..uhhhhhh... I'm not a-tall sure now why I prayed for you, not long back (and also your Sister...)-; I almost never do that. (Meaning: last time before that was Dave Winer's Dad).. So if you have no interest in a "Higher Power", then who was I praying for??

Anyway, as far as recovering..

Yes, those are good questions with tough answers...


I'm not the one who's drinking. I'm attending Al-Anon meetings, not AA. Al-Anon is for people who have family members or friends who are alcoholics.

And I have never asked for anyone's prayers for myself; I have asked people to offer prayers for people whom I care about who do indeed believe in a traditional religious god--my sister, and my stepdaughters' brother Marshall.

However--if you believe in a god to whom you pray, why would it matter to you if the person for whom you were praying believed in that god?


I commend your engagement with Al Anon groups... it is something that I can only wish that I did within my own familiy before it was too late. As a professing Christian, I do have a name for my higher power...and I will include you, your family, and the community that you choose in my prayers. I commend your courage for sharing in an open prayer for you (and yours) is for peace, patience, strength, and endurance.

"I’m not the one who’s drinking. I’m attending Al-Anon meetings, not AA. Al-Anon is for people who have family members or friends who are alcoholics."

My apologies. I almost never reply to a post I've only skimmed, but in this case I tried to catch the gist and reply to a specific point. I may try to read thoroughly (and comments as well), but no time at present.

"And I have never asked for anyone’s prayers for myself; I have asked people to offer prayers for people whom I care about who do indeed believe in a traditional religious god—my sister, and my stepdaughters’ brother Marshall."

That was my recollection of the post I referred to. However, when you asked for prayers for your Sister, I don't recall you saying you did NOT want any prayers for yourself. My "theory" was that it would be of benefit for both you and your Sister if you had the strength and wisdom to seek and find whatever needed (and needs) done to help Her.

"However—if you believe in a god to whom you pray, why would it matter to you if the person for whom you were praying believed in that god?"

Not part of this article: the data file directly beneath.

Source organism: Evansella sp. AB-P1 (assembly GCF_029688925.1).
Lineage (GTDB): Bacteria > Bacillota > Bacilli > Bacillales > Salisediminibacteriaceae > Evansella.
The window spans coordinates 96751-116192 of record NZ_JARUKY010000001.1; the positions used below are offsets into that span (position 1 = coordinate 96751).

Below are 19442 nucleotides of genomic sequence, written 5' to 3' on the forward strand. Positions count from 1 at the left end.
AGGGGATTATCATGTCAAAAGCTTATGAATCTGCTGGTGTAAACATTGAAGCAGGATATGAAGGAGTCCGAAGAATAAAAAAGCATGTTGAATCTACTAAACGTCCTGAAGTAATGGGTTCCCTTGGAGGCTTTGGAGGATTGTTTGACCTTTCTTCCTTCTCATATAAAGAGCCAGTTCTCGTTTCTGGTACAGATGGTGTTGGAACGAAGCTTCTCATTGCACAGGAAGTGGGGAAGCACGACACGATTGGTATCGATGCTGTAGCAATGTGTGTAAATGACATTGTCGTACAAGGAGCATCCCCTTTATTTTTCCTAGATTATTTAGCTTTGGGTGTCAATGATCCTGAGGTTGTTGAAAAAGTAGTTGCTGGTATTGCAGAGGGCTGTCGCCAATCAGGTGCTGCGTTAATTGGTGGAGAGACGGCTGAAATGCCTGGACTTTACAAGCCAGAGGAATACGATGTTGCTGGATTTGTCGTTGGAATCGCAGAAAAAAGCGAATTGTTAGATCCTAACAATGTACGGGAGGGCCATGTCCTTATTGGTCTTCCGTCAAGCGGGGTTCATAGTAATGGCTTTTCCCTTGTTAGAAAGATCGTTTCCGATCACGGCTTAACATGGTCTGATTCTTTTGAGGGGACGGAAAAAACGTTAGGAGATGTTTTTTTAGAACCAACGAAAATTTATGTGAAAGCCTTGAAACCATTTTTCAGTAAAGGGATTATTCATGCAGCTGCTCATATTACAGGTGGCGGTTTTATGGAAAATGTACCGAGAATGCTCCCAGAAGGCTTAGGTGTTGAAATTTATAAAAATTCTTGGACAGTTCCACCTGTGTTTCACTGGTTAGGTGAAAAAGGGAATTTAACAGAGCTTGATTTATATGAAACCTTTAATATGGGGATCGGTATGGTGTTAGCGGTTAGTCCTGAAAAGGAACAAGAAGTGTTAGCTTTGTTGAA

I'm sorry, but I am more similar to the views and experience of "Paul", (just from what I've read in comment, not having visited site of the presumed Male above,) I believe.

Lemme put it this way, inadequately:

When you and I see the color red, do we see the exact same thing?? I am doubtful, because Science has determined that some people are totally and completely color-blind (and there are varieties and degrees of color-blindness). So I contend that it is possible, and likely, that we see something red and can both identify this thing as being red, although our emotive experience of the "actual redness" of this thing may be somewhat (or entirely) different.

So when you say "why would it matter to you if the person .. believed in that god?"

Well, I guess I would say that I don't believe in praying to a thing in the first place, (or for things much either for that matter)... Iow, I don't see where it could matter, and looking at these things (and thinking one can perceive One) from pov of "my G-d" vs. "your G-d" is a misrecollection of the Highest Order, imv...

But thaz jes me, and my limited view of this vast subject-which-is-not-limited-to-being-conceptualized/verbalized...


All that to say, I don't pray to a G-d that I can fully say I fully believe in.. anything I would believe in would be, imv, a rather crude misrepresentation of that-which-I-believe-in, to being with....

..if "yaknowhaimean, Vern"...;-D

Not that I'm muchuva "prayin' man", as I stated above. And I don't consider myself very religious, afaik.

So perhaps should not have commented on thuh subject, in the first place.

(However, I do "try" to do most-whatever I do as an act of "prayer", in a sense of the what-I-know-of-term..)

Congrats to you on your recovery. If it helps you to blog it, I say go for it!

Good for you to share your story, Liz... it will help others follow their own paths to health.

Hi Liz,
Just wanted to wish you well.

Emily (of September momdom)

My path to recovery started with getting kicked out of public school for drinking... Maybe even before that, being exposed to alcoholism and the entire family disease with my parents.

Recovering from the "control freak" - at least for your alcoholic - is not an easy road.

All lay load on the willing horse...




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This page contains a single entry by Liz Lawley published on May 25, 2004 8:24 PM.